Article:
A decision to award £10,000 in privacy damages to singer Paul Weller for three of his children would have far-reaching adverse effects on the freedom of the UK media if allowed to stand, the Court of Appeal was told today.
Lawyers for Associated Newspapers said Mr Justice Dingemans had got it wrong in his application of the law and created what was, in effect, an "image right" for the first time.
Weller, the 57-year-old frontman of The Jam and The Style Council, sued Associated after the unobscured faces of daughter Dylan, 16, and 10-months-old twins John Paul and Bowie were "plastered'' over the Mail Online website.
The seven unpixelated pictures appeared in October 2012 after a paparazzo followed the musician and his children on a shopping trip in Santa Monica, California – taking photos without their consent, despite being asked to stop, the court heard.
At the trial in April last year, Associated argued that they were innocuous and inoffensive images taken in public places, and that the Wellers had previously chosen to open up their private family life to public gaze to a significant degree.
But, the judge ruled that there was a misuse of private information and a breach of the Data Protection Act which merited an award of £5,000 to Dylan and £2,500 each to the boys.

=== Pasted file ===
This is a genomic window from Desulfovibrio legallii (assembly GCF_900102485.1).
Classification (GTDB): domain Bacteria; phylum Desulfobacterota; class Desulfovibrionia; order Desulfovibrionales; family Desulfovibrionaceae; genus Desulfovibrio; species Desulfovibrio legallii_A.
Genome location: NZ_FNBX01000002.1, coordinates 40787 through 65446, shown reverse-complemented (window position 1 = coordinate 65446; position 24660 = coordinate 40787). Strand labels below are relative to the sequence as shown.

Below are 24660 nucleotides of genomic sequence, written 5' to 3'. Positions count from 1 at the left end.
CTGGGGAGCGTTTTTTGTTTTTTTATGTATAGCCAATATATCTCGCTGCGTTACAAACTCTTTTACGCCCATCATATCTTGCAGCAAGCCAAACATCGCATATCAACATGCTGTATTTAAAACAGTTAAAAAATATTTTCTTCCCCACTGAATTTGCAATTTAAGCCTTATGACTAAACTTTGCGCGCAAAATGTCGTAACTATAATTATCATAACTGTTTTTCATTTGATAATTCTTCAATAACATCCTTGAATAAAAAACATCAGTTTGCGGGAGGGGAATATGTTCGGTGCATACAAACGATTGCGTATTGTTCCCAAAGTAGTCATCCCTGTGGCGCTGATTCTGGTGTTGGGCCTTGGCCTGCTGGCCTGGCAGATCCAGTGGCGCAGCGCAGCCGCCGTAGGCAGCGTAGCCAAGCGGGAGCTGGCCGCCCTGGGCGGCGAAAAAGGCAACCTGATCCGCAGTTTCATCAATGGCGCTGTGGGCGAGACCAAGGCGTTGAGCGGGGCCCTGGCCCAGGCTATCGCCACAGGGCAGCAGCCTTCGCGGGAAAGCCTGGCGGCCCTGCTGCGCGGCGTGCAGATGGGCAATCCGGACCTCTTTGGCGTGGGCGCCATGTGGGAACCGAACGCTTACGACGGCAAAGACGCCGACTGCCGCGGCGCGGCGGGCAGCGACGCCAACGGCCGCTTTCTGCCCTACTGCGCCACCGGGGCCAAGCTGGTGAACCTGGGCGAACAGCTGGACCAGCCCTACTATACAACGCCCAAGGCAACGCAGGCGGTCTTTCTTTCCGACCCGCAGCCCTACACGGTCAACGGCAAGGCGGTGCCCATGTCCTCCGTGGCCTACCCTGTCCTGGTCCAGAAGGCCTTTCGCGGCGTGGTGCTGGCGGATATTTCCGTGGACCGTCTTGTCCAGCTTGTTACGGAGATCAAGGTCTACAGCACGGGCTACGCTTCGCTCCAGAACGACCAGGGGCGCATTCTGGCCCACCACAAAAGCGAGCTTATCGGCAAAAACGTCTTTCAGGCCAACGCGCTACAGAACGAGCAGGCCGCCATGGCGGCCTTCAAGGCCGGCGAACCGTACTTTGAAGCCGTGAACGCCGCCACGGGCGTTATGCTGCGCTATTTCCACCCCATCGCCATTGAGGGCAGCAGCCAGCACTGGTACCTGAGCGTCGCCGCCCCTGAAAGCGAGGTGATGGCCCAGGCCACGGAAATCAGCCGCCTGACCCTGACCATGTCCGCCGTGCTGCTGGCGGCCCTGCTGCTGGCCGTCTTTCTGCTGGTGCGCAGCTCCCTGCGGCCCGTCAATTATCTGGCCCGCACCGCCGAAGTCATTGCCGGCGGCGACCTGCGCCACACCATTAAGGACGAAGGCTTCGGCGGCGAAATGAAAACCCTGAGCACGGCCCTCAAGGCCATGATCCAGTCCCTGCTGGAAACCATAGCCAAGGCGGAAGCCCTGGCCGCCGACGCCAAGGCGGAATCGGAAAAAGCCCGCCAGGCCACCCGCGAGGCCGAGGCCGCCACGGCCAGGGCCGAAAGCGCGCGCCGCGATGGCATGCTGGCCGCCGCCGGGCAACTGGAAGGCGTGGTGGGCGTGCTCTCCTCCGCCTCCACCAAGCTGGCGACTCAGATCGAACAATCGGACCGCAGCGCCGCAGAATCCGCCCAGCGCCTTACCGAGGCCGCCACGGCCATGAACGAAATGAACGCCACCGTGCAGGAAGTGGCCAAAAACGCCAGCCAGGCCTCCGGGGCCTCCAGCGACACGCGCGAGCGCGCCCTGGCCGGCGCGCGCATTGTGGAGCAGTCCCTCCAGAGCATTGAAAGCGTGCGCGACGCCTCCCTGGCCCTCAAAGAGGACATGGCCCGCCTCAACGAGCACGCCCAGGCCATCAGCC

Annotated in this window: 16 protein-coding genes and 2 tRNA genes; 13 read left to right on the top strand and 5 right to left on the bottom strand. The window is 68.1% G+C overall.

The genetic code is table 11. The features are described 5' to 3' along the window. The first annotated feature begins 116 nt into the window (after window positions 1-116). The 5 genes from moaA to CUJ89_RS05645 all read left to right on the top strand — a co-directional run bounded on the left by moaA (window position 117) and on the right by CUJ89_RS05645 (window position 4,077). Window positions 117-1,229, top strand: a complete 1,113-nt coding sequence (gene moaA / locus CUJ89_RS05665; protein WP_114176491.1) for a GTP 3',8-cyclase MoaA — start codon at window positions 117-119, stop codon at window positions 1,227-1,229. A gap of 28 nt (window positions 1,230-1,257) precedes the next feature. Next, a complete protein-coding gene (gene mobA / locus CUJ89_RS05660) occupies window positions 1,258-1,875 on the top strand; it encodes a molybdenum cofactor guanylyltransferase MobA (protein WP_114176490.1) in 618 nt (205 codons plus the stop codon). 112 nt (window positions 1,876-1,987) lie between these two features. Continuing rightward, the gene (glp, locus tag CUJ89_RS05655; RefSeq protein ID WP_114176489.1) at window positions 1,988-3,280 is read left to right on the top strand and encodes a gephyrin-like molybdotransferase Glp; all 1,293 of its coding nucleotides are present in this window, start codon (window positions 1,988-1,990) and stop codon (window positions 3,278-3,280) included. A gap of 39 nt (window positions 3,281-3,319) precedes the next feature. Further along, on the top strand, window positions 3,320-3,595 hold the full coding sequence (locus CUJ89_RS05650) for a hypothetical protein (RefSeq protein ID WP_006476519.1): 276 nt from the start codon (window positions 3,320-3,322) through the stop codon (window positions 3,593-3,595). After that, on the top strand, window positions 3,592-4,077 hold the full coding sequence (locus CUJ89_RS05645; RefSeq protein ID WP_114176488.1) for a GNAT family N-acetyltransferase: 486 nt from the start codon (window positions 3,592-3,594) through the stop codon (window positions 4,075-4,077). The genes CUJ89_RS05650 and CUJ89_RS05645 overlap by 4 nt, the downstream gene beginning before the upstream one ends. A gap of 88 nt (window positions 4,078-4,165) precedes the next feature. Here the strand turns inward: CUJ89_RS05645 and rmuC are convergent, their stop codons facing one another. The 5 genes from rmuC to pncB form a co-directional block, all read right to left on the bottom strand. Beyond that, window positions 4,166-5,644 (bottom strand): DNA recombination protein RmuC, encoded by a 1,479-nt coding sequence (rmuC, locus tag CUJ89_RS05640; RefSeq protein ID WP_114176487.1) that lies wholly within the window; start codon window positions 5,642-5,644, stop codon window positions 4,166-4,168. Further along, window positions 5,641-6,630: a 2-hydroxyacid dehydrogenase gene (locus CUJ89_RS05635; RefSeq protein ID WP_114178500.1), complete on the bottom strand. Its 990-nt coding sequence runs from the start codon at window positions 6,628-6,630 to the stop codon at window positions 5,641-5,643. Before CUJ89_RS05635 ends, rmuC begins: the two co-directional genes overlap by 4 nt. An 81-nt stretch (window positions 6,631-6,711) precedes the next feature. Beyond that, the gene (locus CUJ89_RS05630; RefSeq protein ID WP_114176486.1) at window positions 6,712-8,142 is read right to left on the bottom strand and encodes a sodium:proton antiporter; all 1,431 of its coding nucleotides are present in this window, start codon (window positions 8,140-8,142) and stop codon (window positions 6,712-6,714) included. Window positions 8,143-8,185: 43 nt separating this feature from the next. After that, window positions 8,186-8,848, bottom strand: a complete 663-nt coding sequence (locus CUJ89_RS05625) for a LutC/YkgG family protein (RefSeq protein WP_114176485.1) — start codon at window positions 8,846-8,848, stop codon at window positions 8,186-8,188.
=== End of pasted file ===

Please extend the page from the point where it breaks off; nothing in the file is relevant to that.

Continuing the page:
He said that the photos were published in circumstances where the children had a reasonable expectation of privacy – and the balance came down in favour of finding that the right to respect for private and family life overrode that to freedom of expression.
Today, Weller's wife Hannah, the mother of the twins, was in court in London when Antony White QC, for Associated Newspapers, told the Master of the Rolls, Lord Dyson, Lord Justice Tomlinson and Lord Justice Bean that the appeal raised issues of some significance for the developing law of privacy.
He said it had been clear for over a decade that there were some restrictions on the legality of taking photos in public places but the boundaries of the restrictions remained unclear, particularly when the photos involved children or were taken abroad – such as in the US where both the taking of the photos and their publication would be lawful.
But an image right was not recognised in English law and, if the decision stood, "would have far-reaching adverse effects on the freedom of the media in this jurisdiction", White said.
The effect of foreign law on the assessment of reasonable expectation of privacy was likely to arise in many cases concerning photographs taken in other jurisdictions because of the increasingly international nature of the content of news organisations' websites.
David Sherborne, for the Wellers, said that the appeal raised no new points of law and the judge's decision was simply the application of a set of facts to well-established legal principles.
"In truth, the appeal can, and should, be disposed of shortly. Not only was it a decision which fell squarely within the discretion which the judge at first instance exercised on a careful and correct analysis of the accepted law in this field, but the primary basis of the appeal, namely that he was wrong in law to find the respondents had a reasonable expectation of privacy, is manifestly unsustainable."
The judges are expected to reserve their decision at the end of the hearing which will run for up to two days.